WiFi has been around for years, and a guy might think it’s all sorted out, but it’s not. It’s way better than it was three or four years ago — much more reliable, faster, less prone to dropping connections or getting messed up by other wireless devices using the same or similar frequencies.
Here’s why: After moving around to new homes over shorter periods of time than I would care to remember and changing services for greater speeds, I used a variety of different cable, DSL services, and line-of-sight wireless Internet services. Usually most of the WiFi routers offered by the service providers worked mostly OK with all of our Apple devices and occasional PC or Android friends coming through as long as I rebooted the router every now and then. And sometimes an Android friend would drop connections frequently, and that was irritating sure, but what really was annoying was my Apple TV.
My Apple TV would lose the connection with my (insert some common cheap router name here) home WiFi, necessitating an Apple TV reboot and/or WiFi router reboot to get them talking again. Now, who’s fault is this? The router manufacturer? Or Apple’s?
I don’t know. Troubleshooting the exact issue, which occurred randomly but often enough to spike anger, was tough to find the time to fix. Tons of discussion board searching resulted in nothing concrete. And manually setting frequencies, changing channels, and tweaking settings did nothing to fix anything.
Time Capsule to the Rescue?
Finally I dusted off an old first-generation Time Capsule, which is basically an Apple WiFi router with a built-in hard drive that’s used for Apple’s Time Machine backup system. Why wasn’t I using it in the first place? First, I had been using it for about a year until it overheated and messed up the power connection. Apple sent me a new Time Capsule, but for me personally, I found Time Machine to be a pain in the ass and not worth the hassle (which is why I create bootable backups using a simple external hard drive, which is an easily controllable method that’s not overkill for no good reason for home use). So I never reinstalled it.
Second, why would running a cable from the service provider’s router into an Apple unit make much difference? On paper, it shouldn’t. I thought I’d try it. I blew the dust off and set it up, ignoring the Time Capsule backup settings altogether.
The result? WiFi awesomeness. No one drops connections. My Apple TV has about 99% uptime now. It’s made a huge difference. I’m not sure if an Apple router just plays nice better with Apple devices . . . or if it is simply better made. Probably both. Here’s what you need to know now:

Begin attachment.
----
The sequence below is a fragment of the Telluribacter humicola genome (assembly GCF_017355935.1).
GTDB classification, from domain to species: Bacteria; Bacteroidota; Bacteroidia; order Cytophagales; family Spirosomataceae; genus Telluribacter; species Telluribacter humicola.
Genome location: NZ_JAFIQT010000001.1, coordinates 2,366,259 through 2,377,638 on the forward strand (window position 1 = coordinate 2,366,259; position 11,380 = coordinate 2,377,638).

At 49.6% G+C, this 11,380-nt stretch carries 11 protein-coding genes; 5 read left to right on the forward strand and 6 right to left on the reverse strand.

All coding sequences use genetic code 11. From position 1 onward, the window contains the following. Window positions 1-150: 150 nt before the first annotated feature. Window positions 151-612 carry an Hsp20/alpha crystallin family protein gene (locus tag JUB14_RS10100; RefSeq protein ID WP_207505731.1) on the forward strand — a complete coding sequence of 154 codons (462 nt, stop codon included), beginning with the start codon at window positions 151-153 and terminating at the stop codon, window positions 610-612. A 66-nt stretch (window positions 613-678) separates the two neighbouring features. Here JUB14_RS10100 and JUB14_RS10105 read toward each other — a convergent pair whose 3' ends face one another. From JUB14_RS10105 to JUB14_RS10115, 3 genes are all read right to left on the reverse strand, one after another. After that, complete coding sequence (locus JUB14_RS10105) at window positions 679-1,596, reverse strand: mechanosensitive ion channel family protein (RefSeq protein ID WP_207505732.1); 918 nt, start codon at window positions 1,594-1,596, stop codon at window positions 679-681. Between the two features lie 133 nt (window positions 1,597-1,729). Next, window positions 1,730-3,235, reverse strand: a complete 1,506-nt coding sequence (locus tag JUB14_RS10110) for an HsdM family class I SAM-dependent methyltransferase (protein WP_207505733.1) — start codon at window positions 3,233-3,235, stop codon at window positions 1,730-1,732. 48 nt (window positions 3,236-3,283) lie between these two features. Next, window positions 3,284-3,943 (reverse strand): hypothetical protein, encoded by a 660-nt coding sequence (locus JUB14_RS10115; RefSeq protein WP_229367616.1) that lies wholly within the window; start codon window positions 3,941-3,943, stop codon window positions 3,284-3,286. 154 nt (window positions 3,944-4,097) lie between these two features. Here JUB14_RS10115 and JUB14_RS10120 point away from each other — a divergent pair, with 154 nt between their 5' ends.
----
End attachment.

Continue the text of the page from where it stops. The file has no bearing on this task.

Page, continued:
One AirPort Extreme to Rule the WiFi Waves?
If you’re having WiFi router issues, you might be able to solve them all if you just get an Apple AirPort Extreme Base Station . . . and go back to enjoying your life and not trying to be a WiFi expert in your own home. Seriously. If you’re like me, you’ve got better things to do with your time than mess around with frequencies you can’t see.
The downside is the cost — about twice as much as most other routers. The upside is that the AirPort Extreme also does some nifty ninjutsu by using six antennas. Plus, by using 802.11ac, the AirPort Extreme can use Apple’s beamforming antenna array to send a targeted signal to a device using 802.11ac (newer devices). This makes your WiFi signal stronger, clearer, and faster — which is especially good when you’re on the other side of your house trying to stream a movie.
If you have a small home, you can get away with an AirPort Express (which won’t need beamforming for short distances anyway). And if you’re having trouble in one far off bedroom, you can link an AirPort Express to your primary WiFi network that’s running on an AirPort Time Capsule, AirPort Extreme, or another AirPort Express to give you better, stronger coverage throughout your home.
Setup is far easier than other WiFi systems, and you can even do it via the AirPort Utility app on your iOS device.
What’s the AirPort Takeaway Here?
If you’ve got WiFi issues, stop wasting time trying to become an expert over tech that doesn’t really enhance your life — just invest in Apple’s AirPort line . . . and there’s a great chance that you’ll solve your WiFi problems without needing to chew ibuprofen and drink a six pack of beer every time you try to work with whatever router your ISP provided.